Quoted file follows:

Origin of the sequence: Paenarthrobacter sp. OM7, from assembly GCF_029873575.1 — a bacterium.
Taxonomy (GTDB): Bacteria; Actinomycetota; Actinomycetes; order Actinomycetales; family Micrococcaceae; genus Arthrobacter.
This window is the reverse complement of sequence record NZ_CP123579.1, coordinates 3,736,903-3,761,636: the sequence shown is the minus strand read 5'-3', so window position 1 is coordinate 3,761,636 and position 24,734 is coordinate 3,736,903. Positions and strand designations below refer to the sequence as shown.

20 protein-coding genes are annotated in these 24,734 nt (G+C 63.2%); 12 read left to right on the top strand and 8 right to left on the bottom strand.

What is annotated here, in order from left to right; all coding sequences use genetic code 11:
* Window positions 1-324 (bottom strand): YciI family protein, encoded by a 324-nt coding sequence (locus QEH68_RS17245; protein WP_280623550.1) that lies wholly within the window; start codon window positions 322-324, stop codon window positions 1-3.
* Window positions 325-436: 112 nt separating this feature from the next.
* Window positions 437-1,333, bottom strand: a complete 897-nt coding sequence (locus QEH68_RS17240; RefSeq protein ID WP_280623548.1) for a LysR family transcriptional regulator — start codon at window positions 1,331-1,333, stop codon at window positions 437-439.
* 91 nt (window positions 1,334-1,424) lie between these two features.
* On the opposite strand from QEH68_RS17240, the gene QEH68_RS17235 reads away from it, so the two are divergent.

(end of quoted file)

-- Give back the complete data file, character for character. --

Origin of the sequence: Paenarthrobacter sp. OM7, from assembly GCF_029873575.1 — a bacterium.
Taxonomy (GTDB): Bacteria; Actinomycetota; Actinomycetes; order Actinomycetales; family Micrococcaceae; genus Arthrobacter.
This window is the reverse complement of sequence record NZ_CP123579.1, coordinates 3,736,903-3,761,636: the sequence shown is the minus strand read 5'-3', so window position 1 is coordinate 3,761,636 and position 24,734 is coordinate 3,736,903. Positions and strand designations below refer to the sequence as shown.

20 protein-coding genes are annotated in these 24,734 nt (G+C 63.2%); 12 read left to right on the top strand and 8 right to left on the bottom strand.

What is annotated here, in order from left to right; all coding sequences use genetic code 11:
* Window positions 1-324 (bottom strand): YciI family protein, encoded by a 324-nt coding sequence (locus QEH68_RS17245; protein WP_280623550.1) that lies wholly within the window; start codon window positions 322-324, stop codon window positions 1-3.
* Window positions 325-436: 112 nt separating this feature from the next.
* Window positions 437-1,333, bottom strand: a complete 897-nt coding sequence (locus QEH68_RS17240; RefSeq protein ID WP_280623548.1) for a LysR family transcriptional regulator — start codon at window positions 1,331-1,333, stop codon at window positions 437-439.
* 91 nt (window positions 1,334-1,424) lie between these two features.
* On the opposite strand from QEH68_RS17240, the gene QEH68_RS17235 reads away from it, so the two are divergent.